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John Savage is a business associate of mine, he is a blue-collar entrepreneur who is making a difference in the North East. He deservedly won an award at the North East Entrepreneur Awards a week ago. He established Flame Heating Spares which is the fastest growing Heating & Plumbing merchant in the North East opening 6 branches in just 5 years. His business is not in the vanguard of creative or tech industry but it is at the heart of an economy that requires tradespeople to have resilient and carefully priced supplies.
I mention John because his award presentation was the last event I attended in a week that started with the Conservative Conference and included a trip to British Steel on Teesside. It was a whirlwind week, and I think John’s award was the highlight that drew together the best thinking at the other events.
At British Steel at Lackenby in Teesside, my group of Institute of Directors members were given a tour of one of the most exciting production plants in the North. This is a plant that takes steel ingots, incidentally made in Scunthorpe rather than nearby Redcar, and shapes them into the steel girders that support legions of spectacular new buildings across the world.
This is a lean operation. Its success is due to the investment in state-of-the-art equipment and sharp attention to productivity. Around 40 people operate the plant in a shift system that employs several hundred. The different sized girders are made from melting down the ingots and shaping them through a series of processes along a massive production line just under a mile long! When a new batch of girders is made the massive rollers that shape each girder need to be changed. The very best Formula 1 style pit stop operation is employed, but on a scale that makes a pit stop look like a scalextric set. The workers take great pride in using massive cranes to perform this enormous task in under half an hour. Every minute counts. Every moment on the production line costs money, every day stock is kept in the yard is a wasted day. But this month productivity is up, output is up and market share is up!
This plant needs the people who specify new buildings to make an issue out of UK content. It’s got the right product at the right price, but who outside of Teesside, even thinks British Steel is still in existence? The 12 months of bad publicity as a result of the blast furnace closure, undermines the entire sector. Furthermore, public sector specifiers have got so used to the European Union contracting processes, that they will need to be reminded – particularly after Brexit – that it is OK to ask for a UK supply chain, provided it is a good deal for taxpayers.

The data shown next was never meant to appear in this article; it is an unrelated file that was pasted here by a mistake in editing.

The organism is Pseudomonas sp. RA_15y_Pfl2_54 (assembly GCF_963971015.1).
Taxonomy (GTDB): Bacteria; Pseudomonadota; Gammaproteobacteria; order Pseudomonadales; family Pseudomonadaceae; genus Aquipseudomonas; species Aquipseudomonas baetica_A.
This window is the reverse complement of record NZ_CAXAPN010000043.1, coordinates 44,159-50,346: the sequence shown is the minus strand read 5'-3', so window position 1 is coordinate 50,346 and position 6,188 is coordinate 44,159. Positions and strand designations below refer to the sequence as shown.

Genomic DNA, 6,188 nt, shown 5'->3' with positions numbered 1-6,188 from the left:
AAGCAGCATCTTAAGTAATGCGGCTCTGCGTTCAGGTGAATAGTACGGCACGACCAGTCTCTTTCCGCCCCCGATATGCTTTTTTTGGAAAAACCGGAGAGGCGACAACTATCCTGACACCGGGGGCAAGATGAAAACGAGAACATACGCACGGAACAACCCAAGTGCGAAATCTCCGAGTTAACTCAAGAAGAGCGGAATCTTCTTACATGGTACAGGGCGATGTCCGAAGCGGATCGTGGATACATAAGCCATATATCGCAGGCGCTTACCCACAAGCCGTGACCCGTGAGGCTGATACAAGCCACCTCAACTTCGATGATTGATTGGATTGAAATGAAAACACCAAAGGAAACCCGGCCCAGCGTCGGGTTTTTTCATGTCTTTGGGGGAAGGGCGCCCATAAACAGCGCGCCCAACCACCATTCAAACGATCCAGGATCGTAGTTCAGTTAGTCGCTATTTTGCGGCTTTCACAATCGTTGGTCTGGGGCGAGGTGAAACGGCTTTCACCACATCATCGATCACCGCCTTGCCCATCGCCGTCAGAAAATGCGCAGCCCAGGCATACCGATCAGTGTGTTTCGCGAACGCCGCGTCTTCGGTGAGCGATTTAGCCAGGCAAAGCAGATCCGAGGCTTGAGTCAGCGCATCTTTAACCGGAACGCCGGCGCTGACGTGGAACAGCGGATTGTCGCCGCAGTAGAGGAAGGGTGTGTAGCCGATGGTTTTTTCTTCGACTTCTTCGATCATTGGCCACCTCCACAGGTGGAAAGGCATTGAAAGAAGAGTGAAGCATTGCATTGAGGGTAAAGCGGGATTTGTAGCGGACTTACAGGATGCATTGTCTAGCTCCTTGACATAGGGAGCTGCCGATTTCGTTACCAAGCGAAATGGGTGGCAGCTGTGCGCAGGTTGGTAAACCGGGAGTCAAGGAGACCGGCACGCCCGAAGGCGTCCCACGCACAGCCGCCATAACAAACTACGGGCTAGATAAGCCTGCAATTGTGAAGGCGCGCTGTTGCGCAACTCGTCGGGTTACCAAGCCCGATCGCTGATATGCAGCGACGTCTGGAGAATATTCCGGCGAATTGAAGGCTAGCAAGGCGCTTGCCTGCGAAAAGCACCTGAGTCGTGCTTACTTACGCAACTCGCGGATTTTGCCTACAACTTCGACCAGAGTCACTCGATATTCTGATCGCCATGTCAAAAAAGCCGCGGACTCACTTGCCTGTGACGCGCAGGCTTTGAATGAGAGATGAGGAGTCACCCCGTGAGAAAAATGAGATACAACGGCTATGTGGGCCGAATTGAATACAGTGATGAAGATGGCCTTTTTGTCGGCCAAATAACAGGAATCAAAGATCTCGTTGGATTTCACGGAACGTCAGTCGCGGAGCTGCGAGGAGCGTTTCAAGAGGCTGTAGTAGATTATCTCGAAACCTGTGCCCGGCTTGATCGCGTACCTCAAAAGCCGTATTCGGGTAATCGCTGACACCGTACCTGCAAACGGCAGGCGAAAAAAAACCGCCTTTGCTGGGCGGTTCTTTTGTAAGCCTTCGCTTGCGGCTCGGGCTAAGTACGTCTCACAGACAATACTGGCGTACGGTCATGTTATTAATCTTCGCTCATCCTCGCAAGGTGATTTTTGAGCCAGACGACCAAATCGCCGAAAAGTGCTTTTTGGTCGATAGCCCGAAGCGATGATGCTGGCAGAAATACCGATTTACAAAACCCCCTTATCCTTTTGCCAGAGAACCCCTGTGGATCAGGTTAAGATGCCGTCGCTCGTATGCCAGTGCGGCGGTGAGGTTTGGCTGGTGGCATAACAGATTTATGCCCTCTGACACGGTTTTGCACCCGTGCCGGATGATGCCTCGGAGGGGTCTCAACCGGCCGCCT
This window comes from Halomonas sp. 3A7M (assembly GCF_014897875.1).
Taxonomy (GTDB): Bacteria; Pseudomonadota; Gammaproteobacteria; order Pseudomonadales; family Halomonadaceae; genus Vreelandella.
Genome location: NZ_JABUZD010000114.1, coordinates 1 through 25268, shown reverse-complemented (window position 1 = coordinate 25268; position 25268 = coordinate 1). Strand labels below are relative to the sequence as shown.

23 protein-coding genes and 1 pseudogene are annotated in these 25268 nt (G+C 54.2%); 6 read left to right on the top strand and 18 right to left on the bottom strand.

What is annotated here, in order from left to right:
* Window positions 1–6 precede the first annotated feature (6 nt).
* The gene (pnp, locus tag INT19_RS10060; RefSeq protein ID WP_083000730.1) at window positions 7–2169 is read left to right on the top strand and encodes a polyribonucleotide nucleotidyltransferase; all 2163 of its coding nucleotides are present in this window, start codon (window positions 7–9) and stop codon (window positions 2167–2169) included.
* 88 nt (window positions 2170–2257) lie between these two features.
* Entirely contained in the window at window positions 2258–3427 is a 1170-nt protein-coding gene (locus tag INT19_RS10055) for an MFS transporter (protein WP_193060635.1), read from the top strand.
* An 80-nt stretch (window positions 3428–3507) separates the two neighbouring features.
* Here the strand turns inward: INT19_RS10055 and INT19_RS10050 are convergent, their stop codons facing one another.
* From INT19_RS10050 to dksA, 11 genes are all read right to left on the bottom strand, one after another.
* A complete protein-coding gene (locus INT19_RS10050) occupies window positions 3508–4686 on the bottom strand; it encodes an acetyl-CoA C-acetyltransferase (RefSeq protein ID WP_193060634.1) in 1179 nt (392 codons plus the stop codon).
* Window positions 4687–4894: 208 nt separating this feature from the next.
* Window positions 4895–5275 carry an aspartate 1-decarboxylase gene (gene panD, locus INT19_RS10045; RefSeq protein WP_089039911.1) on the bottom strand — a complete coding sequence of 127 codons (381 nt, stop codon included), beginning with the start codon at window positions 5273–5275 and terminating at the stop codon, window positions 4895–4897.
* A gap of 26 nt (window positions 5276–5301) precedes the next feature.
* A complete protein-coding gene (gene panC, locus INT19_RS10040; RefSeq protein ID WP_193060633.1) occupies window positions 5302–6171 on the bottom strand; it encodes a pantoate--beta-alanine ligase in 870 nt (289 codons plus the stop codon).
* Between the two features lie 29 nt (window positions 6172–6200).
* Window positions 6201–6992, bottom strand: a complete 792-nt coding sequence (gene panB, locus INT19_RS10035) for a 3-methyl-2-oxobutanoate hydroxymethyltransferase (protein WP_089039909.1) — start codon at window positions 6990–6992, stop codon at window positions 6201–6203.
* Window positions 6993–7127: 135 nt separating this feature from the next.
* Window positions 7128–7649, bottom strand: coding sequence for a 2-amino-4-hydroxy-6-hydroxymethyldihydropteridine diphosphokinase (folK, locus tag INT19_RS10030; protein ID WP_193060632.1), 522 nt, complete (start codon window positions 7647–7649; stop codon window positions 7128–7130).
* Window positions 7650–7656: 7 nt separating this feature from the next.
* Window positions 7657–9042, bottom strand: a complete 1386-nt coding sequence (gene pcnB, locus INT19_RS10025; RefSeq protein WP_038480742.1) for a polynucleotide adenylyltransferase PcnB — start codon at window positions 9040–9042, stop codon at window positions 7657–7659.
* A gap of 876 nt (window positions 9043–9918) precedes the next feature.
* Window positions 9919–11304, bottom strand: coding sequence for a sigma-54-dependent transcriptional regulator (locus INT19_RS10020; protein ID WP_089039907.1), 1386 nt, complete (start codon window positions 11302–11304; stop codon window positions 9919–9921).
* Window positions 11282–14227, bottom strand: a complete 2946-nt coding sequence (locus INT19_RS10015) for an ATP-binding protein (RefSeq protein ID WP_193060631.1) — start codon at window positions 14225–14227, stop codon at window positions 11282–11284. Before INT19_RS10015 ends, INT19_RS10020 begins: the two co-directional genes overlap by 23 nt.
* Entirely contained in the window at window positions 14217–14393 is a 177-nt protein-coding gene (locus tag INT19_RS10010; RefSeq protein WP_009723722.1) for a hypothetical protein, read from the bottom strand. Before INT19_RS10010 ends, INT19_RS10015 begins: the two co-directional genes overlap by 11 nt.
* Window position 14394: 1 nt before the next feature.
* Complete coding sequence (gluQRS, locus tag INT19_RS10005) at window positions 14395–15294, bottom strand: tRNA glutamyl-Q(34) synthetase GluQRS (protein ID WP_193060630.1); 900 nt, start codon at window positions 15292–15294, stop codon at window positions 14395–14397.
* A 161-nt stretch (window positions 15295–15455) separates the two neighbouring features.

This is precisely the sort of populist yet practical approach that a ‘good’ Brexit could herald. I voted Remain, but I’m no ‘remoaner’; I don’t want to re-run the referendum arguments ad-nausea. The current attempt by MPs to force the Government into putting its negotiating positions in front of the House of Commons before starting negotiations seems, to me, like playing a game of poker with your cards on display. The Great Repeal Bill, in which the law that took us into the EU will be revoked and all current EU regulations will be put under UK jurisdiction, is an ideal moment for Parliament to have its say. Once that law is passed it will be up to MPs which EU rules we keep and which we jettison.
Everybody knows Brexit is dangerous and difficult for the economy, the pound plunged, but shares have risen, the mixed messages cause instability and business investment has weakened.
The inflationary pressures are hard to bear, but it is not just Tesco that can keep them at bay. All retailers need to argue on behalf of consumers with suppliers, and suppliers need to force the pace of productivity growth. As one economist put it, ‘productivity isn’t everything, but it’s almost everything.’ Suppliers, especially those from abroad, can’t expect to gouge prices on the basis of an exchange rate. The Marmite saga proves that transparent, activity based accounting can help keep costs down and that ‘across the board’ increase was for another era. In this internet age, most people can work out where costs are and understand the need for fair profits for all.
John Savage gets this. His business is growing by sharing the proceeds of its success with his key staff. Managers at each branch have a share of the profits and as a result are committed to deliver great results. We are living in new times; we need more people like John Savage. The Government needs to shelter him and others from the Brexit storms and is showing every sign that it is trying to do so. It will be a hard task we must hope they succeed.